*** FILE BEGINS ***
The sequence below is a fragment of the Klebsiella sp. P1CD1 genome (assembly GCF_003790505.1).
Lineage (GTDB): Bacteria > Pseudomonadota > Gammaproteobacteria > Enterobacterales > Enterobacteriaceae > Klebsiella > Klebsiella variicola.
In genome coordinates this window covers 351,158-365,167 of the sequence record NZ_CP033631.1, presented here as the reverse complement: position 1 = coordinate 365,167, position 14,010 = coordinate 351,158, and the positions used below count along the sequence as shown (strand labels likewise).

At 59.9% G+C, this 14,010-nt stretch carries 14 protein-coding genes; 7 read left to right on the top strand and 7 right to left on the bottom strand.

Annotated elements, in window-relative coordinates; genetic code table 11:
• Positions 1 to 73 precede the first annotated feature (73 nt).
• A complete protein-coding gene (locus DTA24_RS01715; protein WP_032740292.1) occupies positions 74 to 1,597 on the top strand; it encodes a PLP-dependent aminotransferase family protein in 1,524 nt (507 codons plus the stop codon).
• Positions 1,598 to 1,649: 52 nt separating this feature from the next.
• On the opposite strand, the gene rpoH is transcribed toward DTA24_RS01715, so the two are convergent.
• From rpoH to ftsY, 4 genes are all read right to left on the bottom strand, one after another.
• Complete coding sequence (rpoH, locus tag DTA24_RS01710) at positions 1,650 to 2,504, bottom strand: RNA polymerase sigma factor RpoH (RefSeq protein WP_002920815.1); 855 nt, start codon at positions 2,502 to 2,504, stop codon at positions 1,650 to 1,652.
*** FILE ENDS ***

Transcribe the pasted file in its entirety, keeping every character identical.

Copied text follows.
The sequence below is a fragment of the Klebsiella sp. P1CD1 genome (assembly GCF_003790505.1).
Lineage (GTDB): Bacteria > Pseudomonadota > Gammaproteobacteria > Enterobacterales > Enterobacteriaceae > Klebsiella > Klebsiella variicola.
In genome coordinates this window covers 351,158-365,167 of the sequence record NZ_CP033631.1, presented here as the reverse complement: position 1 = coordinate 365,167, position 14,010 = coordinate 351,158, and the positions used below count along the sequence as shown (strand labels likewise).

At 59.9% G+C, this 14,010-nt stretch carries 14 protein-coding genes; 7 read left to right on the top strand and 7 right to left on the bottom strand.

Annotated elements, in window-relative coordinates; genetic code table 11:
• Positions 1 to 73 precede the first annotated feature (73 nt).
• A complete protein-coding gene (locus DTA24_RS01715; protein WP_032740292.1) occupies positions 74 to 1,597 on the top strand; it encodes a PLP-dependent aminotransferase family protein in 1,524 nt (507 codons plus the stop codon).
• Positions 1,598 to 1,649: 52 nt separating this feature from the next.
• On the opposite strand, the gene rpoH is transcribed toward DTA24_RS01715, so the two are convergent.
• From rpoH to ftsY, 4 genes are all read right to left on the bottom strand, one after another.
• Complete coding sequence (rpoH, locus tag DTA24_RS01710) at positions 1,650 to 2,504, bottom strand: RNA polymerase sigma factor RpoH (RefSeq protein WP_002920815.1); 855 nt, start codon at positions 2,502 to 2,504, stop codon at positions 1,650 to 1,652.